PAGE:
In an earlier posting I talked about proposals for settlement / offers of judgment. Again, these are used as a vehicle to create an argument for attorney’s fees down the road, particularly in cases where a party does not have a contractual or statutory basis to recover attorney’s fees. Please check out this article for more information on proposals for settlement because they have become an unnecessarily complicated vehicle with nuances that have resulted in an exorbitant amount of case law, some of which is conflicting. As a result, while the argument to recover fees is preserved by serving the proposal for settlement, it is an argument and not a guaranty.
Sometimes, parties with a contractual or statutory basis to recover attorney’s fees will still serve a proposal for settlement. This becomes tricky because the right to attorney’s fees per the contract or statute is not cut-off by virtue of the proposal for settlement.
Say, for example, a defendant serves a proposal for settlement. The plaintiff, however, prevails in the case through trial in a claim in which the plaintiff is entitled to contractual attorney’s fees. There are two considerations.
First, when determining the merits of a proposal for settlement, you need to look at the “net” judgment, which would include attorney’s fees and costs incurred by the opposing party (party receiving offer that prevailed in the case) through the date of the offer. See Leon F. Cohn, M.D., P.A. v. Visual Health and Surgical Center, Inc., 125 So.3d 860, 863 (Fla. 4th DCA 2013) (“Because Cohn prevailed on the breach of contract claim and the contract contained a provision awarding attorney’s fees to the prevailing party, we reverse and remand for the trial court to reconsider the issue of Cohn’s entitlement to fees after conducting an evidentiary hearing to determine the total net judgment, which shall include the amount of fees and taxable costs incurred by Cohn in litigating the breach of contract claim up to the date of the offer.”). Since the proposal for settlement is based on the net judgment, to determine whether the above defendant would be a prevailing party for purposes of recovering its attorney’s fees from the date of the proposal on forward would require an analysis to see what the total net judgment to the plaintiff would be factoring in fees and taxable costs through the date the defendant served the proposal. The issue in looking at the net judgment is to determine whether the defendant could offset some of the attorney’s fees entitled to the plaintiff by being entitled to attorney’s fees from the date of the proposal on forward.
Second, the proposal for settlement does not cut-off the opposing party’s contractual right to fees incurred after the proposal for settlement is served. See Tierra Holdings, Ltd. v. Mercantile Bank, 78 So.3d 558 (Fla. 1st DCA 2011). The above plaintiff would still be entitled to its attorney’s fees if deemed the prevailing party under the contract through the trial. The issue, as discussed above, is whether the defendant could offset some of the fees entitled to the plaintiff by being entitled to attorney’s fees from the date of the proposal on forward.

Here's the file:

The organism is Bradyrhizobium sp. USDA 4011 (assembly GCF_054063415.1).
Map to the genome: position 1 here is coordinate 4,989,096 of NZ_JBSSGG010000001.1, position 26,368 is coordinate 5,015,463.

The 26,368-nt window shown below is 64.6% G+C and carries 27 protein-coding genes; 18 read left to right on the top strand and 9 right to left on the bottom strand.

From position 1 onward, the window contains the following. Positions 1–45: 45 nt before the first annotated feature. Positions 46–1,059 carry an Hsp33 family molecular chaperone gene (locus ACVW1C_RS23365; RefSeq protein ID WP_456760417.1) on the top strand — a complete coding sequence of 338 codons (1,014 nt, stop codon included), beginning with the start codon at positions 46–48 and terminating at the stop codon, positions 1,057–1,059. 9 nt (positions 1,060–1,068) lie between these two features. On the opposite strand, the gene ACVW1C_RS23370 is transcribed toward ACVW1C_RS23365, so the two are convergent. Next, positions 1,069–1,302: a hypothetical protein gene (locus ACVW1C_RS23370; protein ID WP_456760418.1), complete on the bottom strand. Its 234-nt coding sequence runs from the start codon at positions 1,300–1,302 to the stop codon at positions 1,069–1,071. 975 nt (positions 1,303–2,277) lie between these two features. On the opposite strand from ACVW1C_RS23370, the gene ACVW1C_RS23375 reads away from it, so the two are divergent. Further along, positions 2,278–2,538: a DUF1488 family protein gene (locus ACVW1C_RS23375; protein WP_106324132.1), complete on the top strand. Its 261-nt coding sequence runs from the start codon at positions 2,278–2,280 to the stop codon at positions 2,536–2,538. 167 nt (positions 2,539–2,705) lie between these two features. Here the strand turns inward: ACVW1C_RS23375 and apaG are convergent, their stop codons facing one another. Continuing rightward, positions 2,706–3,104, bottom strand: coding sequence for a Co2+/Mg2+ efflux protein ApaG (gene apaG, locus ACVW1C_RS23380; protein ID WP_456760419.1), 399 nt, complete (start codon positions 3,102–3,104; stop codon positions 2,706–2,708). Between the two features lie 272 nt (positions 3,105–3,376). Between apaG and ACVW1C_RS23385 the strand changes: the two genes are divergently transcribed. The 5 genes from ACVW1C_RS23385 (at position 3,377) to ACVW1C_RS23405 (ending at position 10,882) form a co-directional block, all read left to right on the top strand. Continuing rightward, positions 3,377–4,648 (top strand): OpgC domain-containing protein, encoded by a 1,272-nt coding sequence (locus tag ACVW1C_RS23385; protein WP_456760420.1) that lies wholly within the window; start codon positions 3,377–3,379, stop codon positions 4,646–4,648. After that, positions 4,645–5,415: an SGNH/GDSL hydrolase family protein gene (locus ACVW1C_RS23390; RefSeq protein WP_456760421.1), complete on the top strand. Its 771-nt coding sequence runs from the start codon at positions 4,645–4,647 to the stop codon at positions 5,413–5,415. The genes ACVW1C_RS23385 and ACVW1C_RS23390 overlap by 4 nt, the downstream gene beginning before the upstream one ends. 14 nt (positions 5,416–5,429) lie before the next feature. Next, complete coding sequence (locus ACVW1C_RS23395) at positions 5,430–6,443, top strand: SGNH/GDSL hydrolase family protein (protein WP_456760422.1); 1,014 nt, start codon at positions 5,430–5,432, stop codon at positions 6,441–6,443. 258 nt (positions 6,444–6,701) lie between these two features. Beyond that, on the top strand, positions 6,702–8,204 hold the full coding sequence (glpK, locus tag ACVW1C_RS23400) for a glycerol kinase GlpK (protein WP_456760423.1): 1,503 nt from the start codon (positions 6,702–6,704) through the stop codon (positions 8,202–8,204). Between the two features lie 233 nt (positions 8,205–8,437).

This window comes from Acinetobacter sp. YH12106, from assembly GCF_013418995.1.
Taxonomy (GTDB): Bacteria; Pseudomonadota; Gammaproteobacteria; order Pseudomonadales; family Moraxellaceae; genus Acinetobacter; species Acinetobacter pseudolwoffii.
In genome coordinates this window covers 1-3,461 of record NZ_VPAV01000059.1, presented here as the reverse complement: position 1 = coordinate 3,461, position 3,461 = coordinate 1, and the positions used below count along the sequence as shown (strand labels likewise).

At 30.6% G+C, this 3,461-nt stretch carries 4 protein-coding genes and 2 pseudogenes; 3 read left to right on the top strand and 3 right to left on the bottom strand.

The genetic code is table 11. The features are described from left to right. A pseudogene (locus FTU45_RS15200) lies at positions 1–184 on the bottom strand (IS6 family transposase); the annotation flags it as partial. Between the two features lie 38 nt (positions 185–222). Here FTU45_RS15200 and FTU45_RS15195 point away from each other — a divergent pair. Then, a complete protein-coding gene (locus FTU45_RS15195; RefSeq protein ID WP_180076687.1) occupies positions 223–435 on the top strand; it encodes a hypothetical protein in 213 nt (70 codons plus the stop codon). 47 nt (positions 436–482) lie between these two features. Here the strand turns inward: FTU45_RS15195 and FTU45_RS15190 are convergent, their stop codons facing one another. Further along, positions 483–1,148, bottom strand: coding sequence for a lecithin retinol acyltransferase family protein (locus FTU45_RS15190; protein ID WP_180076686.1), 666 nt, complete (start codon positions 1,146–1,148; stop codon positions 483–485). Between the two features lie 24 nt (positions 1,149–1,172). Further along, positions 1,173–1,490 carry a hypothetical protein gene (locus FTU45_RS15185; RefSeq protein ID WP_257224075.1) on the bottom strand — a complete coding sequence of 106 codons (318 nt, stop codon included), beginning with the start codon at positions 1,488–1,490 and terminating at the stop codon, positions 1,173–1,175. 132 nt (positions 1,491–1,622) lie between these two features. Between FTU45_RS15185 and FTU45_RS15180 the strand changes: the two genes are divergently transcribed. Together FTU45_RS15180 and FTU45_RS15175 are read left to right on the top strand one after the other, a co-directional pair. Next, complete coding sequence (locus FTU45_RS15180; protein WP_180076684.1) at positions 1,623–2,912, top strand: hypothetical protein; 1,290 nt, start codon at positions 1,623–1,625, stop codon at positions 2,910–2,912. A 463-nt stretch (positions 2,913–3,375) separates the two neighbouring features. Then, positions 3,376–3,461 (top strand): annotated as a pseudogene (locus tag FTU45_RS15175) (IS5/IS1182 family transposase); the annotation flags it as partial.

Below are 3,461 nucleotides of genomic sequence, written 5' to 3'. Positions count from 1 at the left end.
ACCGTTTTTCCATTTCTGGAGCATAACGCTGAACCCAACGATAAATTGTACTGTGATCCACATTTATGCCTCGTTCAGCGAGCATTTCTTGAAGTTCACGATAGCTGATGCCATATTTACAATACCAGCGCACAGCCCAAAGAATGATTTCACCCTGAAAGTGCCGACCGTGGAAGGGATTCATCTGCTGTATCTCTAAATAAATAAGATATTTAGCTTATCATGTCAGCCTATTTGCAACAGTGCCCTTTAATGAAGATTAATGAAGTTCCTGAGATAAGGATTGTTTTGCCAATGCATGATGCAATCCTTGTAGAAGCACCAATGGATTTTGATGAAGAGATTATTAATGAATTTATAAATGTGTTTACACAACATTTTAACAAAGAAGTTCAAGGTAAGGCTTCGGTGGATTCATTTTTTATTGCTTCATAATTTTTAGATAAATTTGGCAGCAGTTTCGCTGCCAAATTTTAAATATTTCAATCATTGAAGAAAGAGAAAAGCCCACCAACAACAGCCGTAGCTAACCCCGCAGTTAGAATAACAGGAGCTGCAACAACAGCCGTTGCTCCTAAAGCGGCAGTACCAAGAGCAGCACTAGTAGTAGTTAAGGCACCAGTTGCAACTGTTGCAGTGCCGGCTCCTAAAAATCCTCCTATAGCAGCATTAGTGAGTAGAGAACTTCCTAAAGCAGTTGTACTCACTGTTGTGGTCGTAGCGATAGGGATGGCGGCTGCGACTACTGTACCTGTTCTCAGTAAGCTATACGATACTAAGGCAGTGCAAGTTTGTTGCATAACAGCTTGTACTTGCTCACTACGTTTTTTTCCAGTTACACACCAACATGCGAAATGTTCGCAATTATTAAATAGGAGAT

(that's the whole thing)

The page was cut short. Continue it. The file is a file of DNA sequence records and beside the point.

Let’s use real numbers. Assume the defendant served the proposal for settlement to the plaintiff for $100,000. The plaintiff has a contractual right to attorney’s fees. The plaintiff rejects the proposal for settlement and at trial the plaintiff is awarded $40,000. Now, let’s assume the total net judgment through the date of the proposal for settlement factoring in fees and costs entitled to the plaintiff as the prevailing party under the contract is $60,000. This $60,000 is at least 25% less than the defendant’s proposal for settlement of $100,000, meaning the defendant would be entitled to its attorney’s fees from the date of the proposal on forward. Assume those reasonable fees are $75,000. Assume the plaintiff’s total reasonable fees are $90,000.
Under step one, the defendant would presumably be the prevailing party for purposes of fees per the proposal for settlement and be entitled to its reasonable fees of $75,000 from the date of the proposal through trial. The reason being is that the total net judgment to the plaintiff at the time the defendant served the proposal when factoring in fees and costs was at least $25% less than the defendant’s proposal for settlement.
Under step two, the plaintiff is still entitled to its attorney’s fees for prevailing under the contract, which are $90,000 through trial. Thus, the $75,000 owed to the defendant in fees would simply be credited in a judgment given to the plaintiff (reducing the plaintiff’s judgment by $75,000). For example, if the court entered an attorney’s fees judgment, the plaintiff would be entitled to $15,000 in fees, or the difference between the $90,000 and the $75,000.
Please contact David Adelstein at email@example.com or (954) 361-4720 if you have questions or would like more information regarding this article. You can follow David Adelstein on Twitter @DavidAdelstein1.